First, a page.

Does Gatorade Impact Heart Health?

In the aftermath of the Super Bowl, you may be thinking more about Gatorade than you usually do. Gatorade and other sports drinks are failing to see much growth in the market. There are several reasons people may be turning away from the beverages. While we usually focus on the sugar content when talking about the drinks, now we’re looking at what they do to heart health.

Gatorade, a staple of sporting events, may see a boost in sales after the big game, but they haven’t seen the growth they want. People no longer find the rehydrating aspect of sports drinks to be a draw as more and more beverages are released with extra-hydrating benefit claims. Moreover, their high sugar content is a huge turn off to may people. While the largest producers have introduced calorie-free versions, the consumers in their marketing demographics are leaning more toward energy drinks. Electrolytes are passé, whereas sports energy drinks are in — drinks like Bang and Reign have no sugar but a lot of caffeine. Other growing brands are making energy drinks based off of coconut water, a trendy but unproven health product.

If you have a long, vigorous workout, you may benefit from sports drinks. They have minerals, potassium and electrolytes that can help you if you have been sweating for a long time. Otherwise, they are mostly salty sugar water. A low- or zero-calorie version gives you the electrolytes without as much sugar. If you work out for a long time, or in extreme heat, you may lose so much salt from your body that normal water causes you to get drunk as water can dilute the salt in your blood.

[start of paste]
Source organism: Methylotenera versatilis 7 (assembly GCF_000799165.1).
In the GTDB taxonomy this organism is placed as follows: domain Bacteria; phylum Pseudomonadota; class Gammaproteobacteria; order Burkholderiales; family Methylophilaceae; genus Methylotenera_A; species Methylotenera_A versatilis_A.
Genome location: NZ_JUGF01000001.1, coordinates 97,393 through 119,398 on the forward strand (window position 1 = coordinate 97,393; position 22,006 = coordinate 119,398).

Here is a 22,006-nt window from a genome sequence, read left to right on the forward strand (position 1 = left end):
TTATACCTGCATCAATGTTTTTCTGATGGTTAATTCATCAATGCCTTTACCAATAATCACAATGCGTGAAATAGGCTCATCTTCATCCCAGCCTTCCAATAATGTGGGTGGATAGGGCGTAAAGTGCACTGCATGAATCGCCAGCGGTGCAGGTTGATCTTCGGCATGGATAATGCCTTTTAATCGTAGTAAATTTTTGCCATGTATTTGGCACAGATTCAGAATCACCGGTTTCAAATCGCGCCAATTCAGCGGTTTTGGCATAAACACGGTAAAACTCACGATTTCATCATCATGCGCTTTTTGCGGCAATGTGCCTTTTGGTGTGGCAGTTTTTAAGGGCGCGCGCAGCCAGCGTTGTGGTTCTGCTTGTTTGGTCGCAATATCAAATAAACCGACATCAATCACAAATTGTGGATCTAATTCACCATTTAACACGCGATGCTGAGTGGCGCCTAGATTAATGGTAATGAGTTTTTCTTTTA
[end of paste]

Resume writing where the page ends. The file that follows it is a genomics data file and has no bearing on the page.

That salt can be harmful when you aren’t working out or possibly very ill. Even diet sports drinks are packed with salt that has no place being in your body if you are sitting at a desk or going for a gentle walk. A 32-ounce bottle, which many people drink completely, has 200 calories, 56 grams of sugar 440 milligrams of sodium — which is 20 percent or your daily intake. The American Heart Association says that, at most, a woman should have no more than 24 grams of sugar, and men should be limited to 36. A pound of sweat has 500 milligrams of sodium; you have to work out for well over an hour to sweat that much. Excess salt can cause high blood pressure, a risk factor for heart disease. A serving of Gatorade is just eight ounces, but most people ignore — or aren’t aware of — that serving size.

A study from UC Berkeley linked sugary energy drinks during childhood to being heavier as an adult and having medical problems such as heart disease or diabetes. They are also high in food coloring, which may be linked to health problems, cancer and hyperactivity. If you are seeking a boost after a workout, a banana may be the way to go: filled with potassium, carbs and fiber. A little salt with protein may be an extra boon, such as string cheese.

For the most part, we would suggest steering away from sports drinks. Of course, you know your preferences and activity levels, but if you have concerns, speak to your doctor about what’s right for you.

Banner Image: SecretName101, Wikimedia
February 06, 2020

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